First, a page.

RNC power play makes third party more likely

The national Republican Party has made a series of decisions this week that has lead to a renewed call for the establishment of a viable third party. Constitutional Conservatives, Conservative Populists, and Libertarians are frustrated by how they are being shut out of the political process at the national level.

In a story that has received very little attention in the national media that tends to take its marching order from the well-funded major parties, the Republican National Committee has spent much of this past week trying to unseat duly elected delegates to the national convention because they are supporters of Congressman Ron Paul. The final blow came yesterday when the RNC, unable to get the Maine delegation to comply with a series of so-called compromises, simply decided to nullify the entire Maine delegation and replace them with their own hand-picked delegates. In effect, the Republican National Committee has said that Maine does not exist. In response to this perceived abuse of power, Republican Governor Paul LePage from Maine quickly made a statement that he will follow through with his promise to boycott the National Convention because he believes his citizens are being disenfranchised.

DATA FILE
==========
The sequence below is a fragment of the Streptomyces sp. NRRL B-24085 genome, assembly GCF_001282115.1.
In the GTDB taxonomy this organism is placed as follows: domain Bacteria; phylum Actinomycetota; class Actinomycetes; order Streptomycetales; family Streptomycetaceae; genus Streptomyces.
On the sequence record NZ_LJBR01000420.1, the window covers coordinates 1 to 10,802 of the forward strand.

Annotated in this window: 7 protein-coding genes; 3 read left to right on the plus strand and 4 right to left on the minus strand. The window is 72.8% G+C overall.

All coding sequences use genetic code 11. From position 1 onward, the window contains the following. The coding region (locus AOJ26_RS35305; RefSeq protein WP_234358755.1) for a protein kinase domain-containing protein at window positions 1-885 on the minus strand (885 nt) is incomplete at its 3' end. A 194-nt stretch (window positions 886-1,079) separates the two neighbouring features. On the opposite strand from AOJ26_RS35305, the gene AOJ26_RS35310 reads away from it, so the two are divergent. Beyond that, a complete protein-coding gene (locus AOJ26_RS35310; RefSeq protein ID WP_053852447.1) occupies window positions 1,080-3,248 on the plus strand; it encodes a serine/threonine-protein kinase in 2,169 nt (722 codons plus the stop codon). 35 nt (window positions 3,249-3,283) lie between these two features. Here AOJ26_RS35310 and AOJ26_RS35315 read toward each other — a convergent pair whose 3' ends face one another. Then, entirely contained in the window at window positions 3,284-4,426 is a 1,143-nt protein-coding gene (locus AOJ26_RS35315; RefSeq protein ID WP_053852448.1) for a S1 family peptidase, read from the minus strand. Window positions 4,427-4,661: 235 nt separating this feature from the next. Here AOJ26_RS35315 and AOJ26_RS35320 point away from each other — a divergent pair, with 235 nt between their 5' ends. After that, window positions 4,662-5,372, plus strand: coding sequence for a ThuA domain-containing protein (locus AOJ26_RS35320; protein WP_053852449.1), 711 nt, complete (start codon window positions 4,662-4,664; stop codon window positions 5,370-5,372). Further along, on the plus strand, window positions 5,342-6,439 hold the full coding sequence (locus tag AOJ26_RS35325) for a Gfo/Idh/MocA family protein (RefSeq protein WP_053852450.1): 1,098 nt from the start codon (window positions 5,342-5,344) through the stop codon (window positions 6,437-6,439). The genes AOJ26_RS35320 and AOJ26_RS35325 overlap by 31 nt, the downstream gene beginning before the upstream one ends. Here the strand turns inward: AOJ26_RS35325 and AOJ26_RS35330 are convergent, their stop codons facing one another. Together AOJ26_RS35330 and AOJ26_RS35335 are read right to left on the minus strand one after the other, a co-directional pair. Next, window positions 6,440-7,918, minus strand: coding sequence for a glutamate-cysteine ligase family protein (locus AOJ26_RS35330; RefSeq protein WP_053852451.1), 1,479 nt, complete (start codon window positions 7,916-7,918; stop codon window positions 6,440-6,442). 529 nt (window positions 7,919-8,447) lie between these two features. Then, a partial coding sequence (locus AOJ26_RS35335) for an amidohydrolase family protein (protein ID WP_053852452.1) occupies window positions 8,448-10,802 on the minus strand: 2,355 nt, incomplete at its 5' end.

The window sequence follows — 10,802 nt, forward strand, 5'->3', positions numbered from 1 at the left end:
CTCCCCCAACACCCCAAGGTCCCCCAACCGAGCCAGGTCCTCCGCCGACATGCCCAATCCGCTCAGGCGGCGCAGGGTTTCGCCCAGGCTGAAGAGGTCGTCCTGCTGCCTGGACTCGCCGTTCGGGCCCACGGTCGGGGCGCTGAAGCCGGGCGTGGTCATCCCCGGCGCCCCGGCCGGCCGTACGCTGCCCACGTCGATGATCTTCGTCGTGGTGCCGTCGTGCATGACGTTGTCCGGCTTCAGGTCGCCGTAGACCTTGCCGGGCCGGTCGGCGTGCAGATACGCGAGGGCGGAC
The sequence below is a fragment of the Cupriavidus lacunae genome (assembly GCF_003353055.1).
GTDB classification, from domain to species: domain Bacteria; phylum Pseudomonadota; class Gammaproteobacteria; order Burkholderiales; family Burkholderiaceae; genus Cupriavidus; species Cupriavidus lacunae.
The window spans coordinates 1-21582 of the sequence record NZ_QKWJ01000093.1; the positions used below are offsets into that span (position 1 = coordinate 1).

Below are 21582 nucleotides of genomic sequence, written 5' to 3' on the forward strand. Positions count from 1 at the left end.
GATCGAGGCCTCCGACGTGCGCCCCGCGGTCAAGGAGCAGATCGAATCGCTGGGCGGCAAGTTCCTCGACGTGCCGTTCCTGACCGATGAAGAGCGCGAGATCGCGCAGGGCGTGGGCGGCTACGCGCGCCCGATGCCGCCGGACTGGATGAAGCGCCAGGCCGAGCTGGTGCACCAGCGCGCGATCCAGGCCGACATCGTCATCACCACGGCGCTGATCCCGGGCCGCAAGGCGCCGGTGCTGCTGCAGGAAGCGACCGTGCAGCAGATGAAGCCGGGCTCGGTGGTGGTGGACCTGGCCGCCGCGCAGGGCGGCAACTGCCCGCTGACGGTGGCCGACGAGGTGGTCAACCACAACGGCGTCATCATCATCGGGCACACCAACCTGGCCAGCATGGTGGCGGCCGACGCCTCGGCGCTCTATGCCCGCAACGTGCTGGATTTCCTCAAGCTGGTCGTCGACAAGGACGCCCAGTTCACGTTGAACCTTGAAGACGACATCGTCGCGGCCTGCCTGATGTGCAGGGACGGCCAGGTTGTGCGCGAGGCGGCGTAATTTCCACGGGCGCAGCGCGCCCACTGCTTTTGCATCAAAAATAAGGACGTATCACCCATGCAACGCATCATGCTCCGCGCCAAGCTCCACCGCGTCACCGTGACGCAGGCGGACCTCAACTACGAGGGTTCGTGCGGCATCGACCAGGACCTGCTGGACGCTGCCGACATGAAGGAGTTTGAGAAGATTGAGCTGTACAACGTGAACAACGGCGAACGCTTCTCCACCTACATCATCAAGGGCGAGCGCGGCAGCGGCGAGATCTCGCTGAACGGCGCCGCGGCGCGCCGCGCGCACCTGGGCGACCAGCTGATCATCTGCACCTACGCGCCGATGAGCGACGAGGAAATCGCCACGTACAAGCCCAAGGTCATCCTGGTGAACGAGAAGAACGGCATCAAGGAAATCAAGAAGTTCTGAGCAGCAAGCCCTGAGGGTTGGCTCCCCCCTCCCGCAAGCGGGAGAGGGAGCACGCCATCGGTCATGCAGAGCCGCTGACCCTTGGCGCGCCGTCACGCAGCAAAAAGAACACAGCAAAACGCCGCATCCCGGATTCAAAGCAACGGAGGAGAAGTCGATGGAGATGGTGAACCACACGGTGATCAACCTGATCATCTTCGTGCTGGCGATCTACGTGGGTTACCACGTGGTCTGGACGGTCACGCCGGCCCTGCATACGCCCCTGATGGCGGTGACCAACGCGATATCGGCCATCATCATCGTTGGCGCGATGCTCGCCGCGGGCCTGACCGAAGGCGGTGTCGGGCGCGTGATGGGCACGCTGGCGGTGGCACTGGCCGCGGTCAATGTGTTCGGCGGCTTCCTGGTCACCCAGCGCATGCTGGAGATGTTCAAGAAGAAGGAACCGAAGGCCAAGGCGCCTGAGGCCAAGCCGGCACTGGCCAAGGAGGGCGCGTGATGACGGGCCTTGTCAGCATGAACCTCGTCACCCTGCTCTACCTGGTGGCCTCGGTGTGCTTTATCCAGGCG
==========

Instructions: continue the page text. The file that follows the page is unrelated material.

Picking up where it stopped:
Later in the day, the RNC passed a new rule, giving itself power to change any rule without a delegate vote. Grass roots Republicans have reacted by calling this a power-grab designed to stifle dissent. They believe the GOP is consolidating power in an attempt to override grass roots intentions that may run counter to their top-down agenda. Grass roots activists believe Governor Romney is either behind this top down assault or he is a perpetrator by omission. In either scenario, many are seeing this as a harbinger of what would come if the Governor were elected President of the United States. On the surface it looks like a management style that would be a threat to representative democracy.

These decisions came on the heels of another decision apparently made to ensure that supporters of Congressman Paul are not heard at the convention, at least not while the national television cameras are rolling. The nomination roll call vote has been moved up to Monday morning instead of Wednesday as had been originally scheduled. The RNC apparently is afraid that some supporters of Congressman Paul will use the roll call opportunity to express admiration for him instead of Governor Romney.

These decisions appear to be motivated by a national GOP that is desperate to create the illusion that there is uniform popular support for Presidential candidate Mitt Romney. Unfor